Single individuals do not build cities, but three L.A. icons—an engineer, an artist, and an evangelist—both embodied and, to a unique extent, drove the three major engines of the city’s rise from provincial player to world-class star. William Mulholland (the engineer) was L.A.’s fabled water czar, whose wildly ambitious vision of a 233-mile aqueduct brought water to the desert and allowed the city to grow far beyond its natural capacity to support urban life. David Wark Griffith (the artist) was the seminal film director of the silent era, the man who almost single-handedly transformed the motion picture from a vaudeville-house novelty into a major creative (and fabulously lucrative) industry, important enough to help build a city. And Aimee Semple McPherson (the evangelist) was the charismatic faith healer and pioneering radio preacher who, courting both scandal and fanatical devotion, founded her own religion and cemented southern California’s reputation as a national hub for seekers of unorthodox spirituality and self- realization.

In this marginal and unfinished corner of the country, each of these three innovators discovered a kind of tabula rasa, an environment offering enough physical and mental space to permit their ideas to develop and ultimately flourish. Far from the entrenched attitudes and rigid power hierarchies of the hidebound East, each was free to create a distinctive vision of the city’s future and do the hard creative work to give it concrete form.

The images they conjured up—of a blossoming city in the desert, of a thriving factory of celluloid dreamworks, of a community of seekers finding personal salvation under God’s good sunshine—all had elements of the swindle about them, like mirages whose heady promises could evaporate on closer inspection. Each was tested by strong counter- currents of opposition, as scandals and accusations of corruption and malfeasance erupted continually to threaten their chances of realization. But the images proved resilient. More important, they succeeded in bringing the Los Angeles we know into being: people were enticed by the images; they came to live and work here; the city grew.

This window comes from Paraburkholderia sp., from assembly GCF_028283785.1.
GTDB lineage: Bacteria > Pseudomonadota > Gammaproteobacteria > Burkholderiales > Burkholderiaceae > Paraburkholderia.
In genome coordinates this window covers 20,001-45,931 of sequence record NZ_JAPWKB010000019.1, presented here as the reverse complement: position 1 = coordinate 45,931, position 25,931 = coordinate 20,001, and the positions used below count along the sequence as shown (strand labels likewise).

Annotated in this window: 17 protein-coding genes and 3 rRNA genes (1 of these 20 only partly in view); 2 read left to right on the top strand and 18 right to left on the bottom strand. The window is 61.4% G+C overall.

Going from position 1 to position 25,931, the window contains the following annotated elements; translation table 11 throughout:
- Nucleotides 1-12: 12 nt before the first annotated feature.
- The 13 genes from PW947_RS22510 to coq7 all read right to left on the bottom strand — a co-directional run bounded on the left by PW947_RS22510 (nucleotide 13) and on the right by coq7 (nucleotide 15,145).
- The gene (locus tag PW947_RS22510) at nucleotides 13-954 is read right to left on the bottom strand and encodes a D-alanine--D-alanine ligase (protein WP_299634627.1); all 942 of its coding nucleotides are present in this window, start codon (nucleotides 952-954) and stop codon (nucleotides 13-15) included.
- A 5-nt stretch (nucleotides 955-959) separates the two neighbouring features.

In the end, Mulholland, Griffith, and McPherson all paid a price for their ambitions. Each self-destructed in the late 1920s in spectacular fashion, finally succumbing to shifting tides of popular morality and technological change. All three found themselves humiliated and reviled as a fickle public turned against them. But while these individuals fell, the city they had worked to build barely registered their loss, entering the 1930s as the largest and fastest-growing U.S. city west of the Mississippi.

Few people could have imagined it all back at the turn of the century, when the dusty town of Los Angeles seemed destined to remain the thirty-sixth largest in the nation, behind places like Indianapolis, Toledo, and even Fall River, Massachusetts. What made the difference for L.A. was a combination of many different acts of imagination and engineering, supported by a great deal of sometimes deceptive advertising. But these efforts, large and small, gave the city what it needed to thrive: a source of water to sustain it, an industry to support its growth, and an ethos to bring it fame and notoriety. And in the process, this improbable place—the grand metropolis that never should have been— moved inexorably from the margins to the center of American life and consciousness.

Table of Contents

Author's Note xiii

Prologue 1

An Echo of Dynamite 3

Implausible City 7

1 A Thirsty Place 11

2 Alternate Realities 23

3 Stories in Light and Shadow 37

4 On Location 57

5 "A River Now Is Here" 69

6 The Birth of an Industry 85

7 Water and Celluloid 105

8 Epic Times 119

9 One Million Souls to Save 137

10 A Drinking Problem 157

11 Scandals in Bohemia 173

12 "Jesus, Jesus All the Day Long" 191

13 Thunder in the Valley 207

14 A Sound Proposition 225

15 The Missing Saint 241

16 A Silent Twilight 263

17 A Perfect Disaster 277

Epilogue: World City 297

Bibliography 307

Notes 315

Photo Credits 382

Acknowledgments 383

Index 386